Linked by Thom Holwerda on Wed 7th Feb 2018 01:10 UTC
Intel

The most important parts of Intel’s new Vaunt smart glasses are the pieces that were left out.

There is no camera to creep people out, no button to push, no gesture area to swipe, no glowing LCD screen, no weird arm floating in front of the lens, no speaker, and no microphone (for now).

From the outside, the Vaunt glasses look just like eyeglasses. When you’re wearing them, you see a stream of information on what looks like a screen - but it’s actually being projected onto your retina.

This looks amazing. I'm not entirely sure if I, personally, have any use for this, but such basic, simple, handsfree information could be invaluable to, for instance, construction workers, farmers, police officers, or other people who do hard, dangerous work with their hands.

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RE[2]: Retinal projection
by Alfman on Wed 7th Feb 2018 17:30 UTC in reply to "RE: Retinal projection"
Alfman
Member since:
2011-01-28

jpkx1984,

Imagine all those students with an ultimate tool to cheat on exams.



You know, I am not happy that we've created an incentive to hide information in the first place. At some point we as a society should consider ditching the notion that having information is cheating and instead encourage it as a legitimate tool to advance human capacity. Instead of grading us in an information void without tools & material, education should try and find ways to keep students challenged with technology. Rather than training our brains to do tedious repetitive tasks, we could focus on higher level abstractions and maximize our benefit from computers. If traditional classwork becomes too trivial with technology, then maybe classwork itself needs to evolve.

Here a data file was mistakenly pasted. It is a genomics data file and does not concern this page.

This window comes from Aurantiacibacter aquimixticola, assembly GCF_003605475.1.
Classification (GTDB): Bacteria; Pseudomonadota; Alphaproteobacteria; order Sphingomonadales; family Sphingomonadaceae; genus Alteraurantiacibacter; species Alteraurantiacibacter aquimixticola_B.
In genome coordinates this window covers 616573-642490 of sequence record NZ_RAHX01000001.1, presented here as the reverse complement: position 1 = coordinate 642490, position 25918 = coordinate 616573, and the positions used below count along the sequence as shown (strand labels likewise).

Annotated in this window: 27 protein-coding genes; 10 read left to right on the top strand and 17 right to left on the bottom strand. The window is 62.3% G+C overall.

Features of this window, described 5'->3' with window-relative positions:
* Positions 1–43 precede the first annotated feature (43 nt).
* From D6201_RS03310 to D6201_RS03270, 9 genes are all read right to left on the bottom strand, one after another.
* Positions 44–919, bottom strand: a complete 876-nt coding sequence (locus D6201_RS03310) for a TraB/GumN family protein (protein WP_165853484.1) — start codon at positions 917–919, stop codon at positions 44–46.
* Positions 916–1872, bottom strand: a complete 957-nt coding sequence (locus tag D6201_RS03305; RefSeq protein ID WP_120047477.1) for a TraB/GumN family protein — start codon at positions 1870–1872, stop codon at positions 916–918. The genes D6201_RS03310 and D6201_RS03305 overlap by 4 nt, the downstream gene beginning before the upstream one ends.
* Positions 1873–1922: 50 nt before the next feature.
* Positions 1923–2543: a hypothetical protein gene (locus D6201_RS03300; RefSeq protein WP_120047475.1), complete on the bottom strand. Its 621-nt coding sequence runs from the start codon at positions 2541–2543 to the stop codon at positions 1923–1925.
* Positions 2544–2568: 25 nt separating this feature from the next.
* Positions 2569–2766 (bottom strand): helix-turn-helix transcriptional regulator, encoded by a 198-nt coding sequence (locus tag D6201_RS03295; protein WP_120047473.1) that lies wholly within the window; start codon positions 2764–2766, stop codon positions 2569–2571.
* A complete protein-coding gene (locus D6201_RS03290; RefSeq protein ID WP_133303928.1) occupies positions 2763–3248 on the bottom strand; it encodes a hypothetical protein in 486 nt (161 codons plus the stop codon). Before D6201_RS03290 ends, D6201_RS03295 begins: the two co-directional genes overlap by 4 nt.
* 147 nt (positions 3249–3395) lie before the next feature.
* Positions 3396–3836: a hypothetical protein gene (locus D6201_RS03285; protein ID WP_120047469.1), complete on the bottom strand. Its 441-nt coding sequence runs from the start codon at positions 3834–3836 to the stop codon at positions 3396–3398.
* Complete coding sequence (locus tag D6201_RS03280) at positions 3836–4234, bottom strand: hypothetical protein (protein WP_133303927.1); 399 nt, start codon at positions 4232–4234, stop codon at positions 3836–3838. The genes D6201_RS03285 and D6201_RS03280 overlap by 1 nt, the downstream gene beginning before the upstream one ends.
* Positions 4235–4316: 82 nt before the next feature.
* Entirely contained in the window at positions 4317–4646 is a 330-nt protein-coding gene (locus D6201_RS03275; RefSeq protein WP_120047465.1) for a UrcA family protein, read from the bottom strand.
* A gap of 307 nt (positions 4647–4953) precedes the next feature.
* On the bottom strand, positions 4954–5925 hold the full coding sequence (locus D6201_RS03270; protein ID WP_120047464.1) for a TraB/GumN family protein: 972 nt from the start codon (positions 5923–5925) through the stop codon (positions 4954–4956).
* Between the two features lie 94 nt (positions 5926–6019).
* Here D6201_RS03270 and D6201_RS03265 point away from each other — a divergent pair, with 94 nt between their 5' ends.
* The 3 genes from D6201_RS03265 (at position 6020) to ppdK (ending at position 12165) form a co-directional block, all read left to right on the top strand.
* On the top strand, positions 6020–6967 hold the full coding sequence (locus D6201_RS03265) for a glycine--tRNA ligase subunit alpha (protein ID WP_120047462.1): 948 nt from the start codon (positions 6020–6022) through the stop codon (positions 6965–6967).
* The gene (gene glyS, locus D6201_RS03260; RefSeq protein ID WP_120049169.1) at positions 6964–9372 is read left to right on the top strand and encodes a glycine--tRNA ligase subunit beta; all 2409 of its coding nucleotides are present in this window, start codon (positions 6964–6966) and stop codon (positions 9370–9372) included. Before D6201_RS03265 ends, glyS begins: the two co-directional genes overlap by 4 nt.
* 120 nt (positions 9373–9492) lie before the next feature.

It's just a thought, maybe one day not allowing technology on tests will be considered Luddite ;)

Reply Parent Score: 5

RE[3]: Retinal projection
by kwan_e on Wed 7th Feb 2018 20:26 in reply to "RE[2]: Retinal projection"
kwan_e Member since:
2007-02-18

Rather than training our brains to do tedious repetitive tasks,


While I completely agree that our current methods of assessment can do with some assessment themselves, I think there are still benefits from training our brains to be able to do the hard work.

Imagine if we recovered and retaught the medieval techniques for memorization, like the mind-palace. You can actually learn to be very creative by figuring out how your own brain works.

It's just a thought, maybe one day not allowing technology on tests will be considered Luddite ;)


Timed tests/exams for specific subjects rarely occur in the workplace so it's funny how people think they can assess anything remotely close to workplace performance.

Reply Parent Score: 4

RE[4]: Retinal projection
by Alfman on Wed 7th Feb 2018 22:48 in reply to "RE[3]: Retinal projection"
Alfman Member since:
2011-01-28

kwan_e,

While I completely agree that our current methods of assessment can do with some assessment themselves, I think there are still benefits from training our brains to be able to do the hard work.


Yes of course, I didn't mean to imply otherwise, haha. IMHO the goal of offloading things to tech is to free our brains to become more proficient at more advanced topics and maximizing our potential. Encouraging the use of tools in the classroom and on tests could, in effect, allow us to redefine what's "hard".

Imagine if we recovered and retaught the medieval techniques for memorization, like the mind-palace. You can actually learn to be very creative by figuring out how your own brain works.